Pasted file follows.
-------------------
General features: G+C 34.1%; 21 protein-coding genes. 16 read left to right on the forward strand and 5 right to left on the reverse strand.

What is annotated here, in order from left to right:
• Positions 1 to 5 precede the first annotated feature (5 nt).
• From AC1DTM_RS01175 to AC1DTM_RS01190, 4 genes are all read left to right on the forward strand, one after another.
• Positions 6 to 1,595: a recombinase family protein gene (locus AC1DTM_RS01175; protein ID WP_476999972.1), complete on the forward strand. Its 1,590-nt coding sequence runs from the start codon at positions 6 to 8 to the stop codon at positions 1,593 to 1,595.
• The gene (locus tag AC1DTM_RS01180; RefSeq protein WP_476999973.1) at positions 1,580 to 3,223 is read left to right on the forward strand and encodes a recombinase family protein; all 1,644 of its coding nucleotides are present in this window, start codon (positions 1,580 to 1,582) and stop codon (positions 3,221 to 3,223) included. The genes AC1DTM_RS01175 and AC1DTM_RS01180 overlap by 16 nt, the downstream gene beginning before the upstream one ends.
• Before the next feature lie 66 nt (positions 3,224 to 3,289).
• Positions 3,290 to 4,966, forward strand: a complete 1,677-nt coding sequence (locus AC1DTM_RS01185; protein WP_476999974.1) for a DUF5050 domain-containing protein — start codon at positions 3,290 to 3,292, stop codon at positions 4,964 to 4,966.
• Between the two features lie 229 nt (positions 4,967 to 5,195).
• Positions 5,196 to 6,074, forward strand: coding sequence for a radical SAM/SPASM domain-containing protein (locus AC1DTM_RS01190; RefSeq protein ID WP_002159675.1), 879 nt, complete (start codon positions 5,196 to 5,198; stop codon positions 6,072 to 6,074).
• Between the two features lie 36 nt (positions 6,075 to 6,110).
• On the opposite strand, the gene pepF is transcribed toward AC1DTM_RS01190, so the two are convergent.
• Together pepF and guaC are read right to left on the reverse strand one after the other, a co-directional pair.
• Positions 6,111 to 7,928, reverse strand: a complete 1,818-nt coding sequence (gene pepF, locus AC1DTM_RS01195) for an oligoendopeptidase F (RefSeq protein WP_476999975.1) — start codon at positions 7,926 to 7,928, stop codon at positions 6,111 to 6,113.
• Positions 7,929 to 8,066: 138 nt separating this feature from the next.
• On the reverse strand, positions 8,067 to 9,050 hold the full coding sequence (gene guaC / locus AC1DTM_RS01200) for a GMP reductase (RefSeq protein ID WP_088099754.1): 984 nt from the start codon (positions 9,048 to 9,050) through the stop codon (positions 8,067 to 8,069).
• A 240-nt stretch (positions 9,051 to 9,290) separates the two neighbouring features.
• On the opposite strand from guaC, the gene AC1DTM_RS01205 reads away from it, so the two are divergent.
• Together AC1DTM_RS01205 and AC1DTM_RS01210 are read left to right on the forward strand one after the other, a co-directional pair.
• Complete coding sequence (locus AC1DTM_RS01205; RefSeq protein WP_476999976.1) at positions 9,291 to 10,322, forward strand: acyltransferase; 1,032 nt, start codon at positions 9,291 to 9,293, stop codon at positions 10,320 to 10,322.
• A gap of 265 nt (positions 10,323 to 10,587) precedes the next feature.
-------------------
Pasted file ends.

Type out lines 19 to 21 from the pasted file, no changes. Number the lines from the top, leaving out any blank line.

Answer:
• Together AC1DTM_RS01205 and AC1DTM_RS01210 are read left to right on the forward strand one after the other, a co-directional pair.
• Complete coding sequence (locus AC1DTM_RS01205; RefSeq protein WP_476999976.1) at positions 9,291 to 10,322, forward strand: acyltransferase; 1,032 nt, start codon at positions 9,291 to 9,293, stop codon at positions 10,320 to 10,322.
• A gap of 265 nt (positions 10,323 to 10,587) precedes the next feature.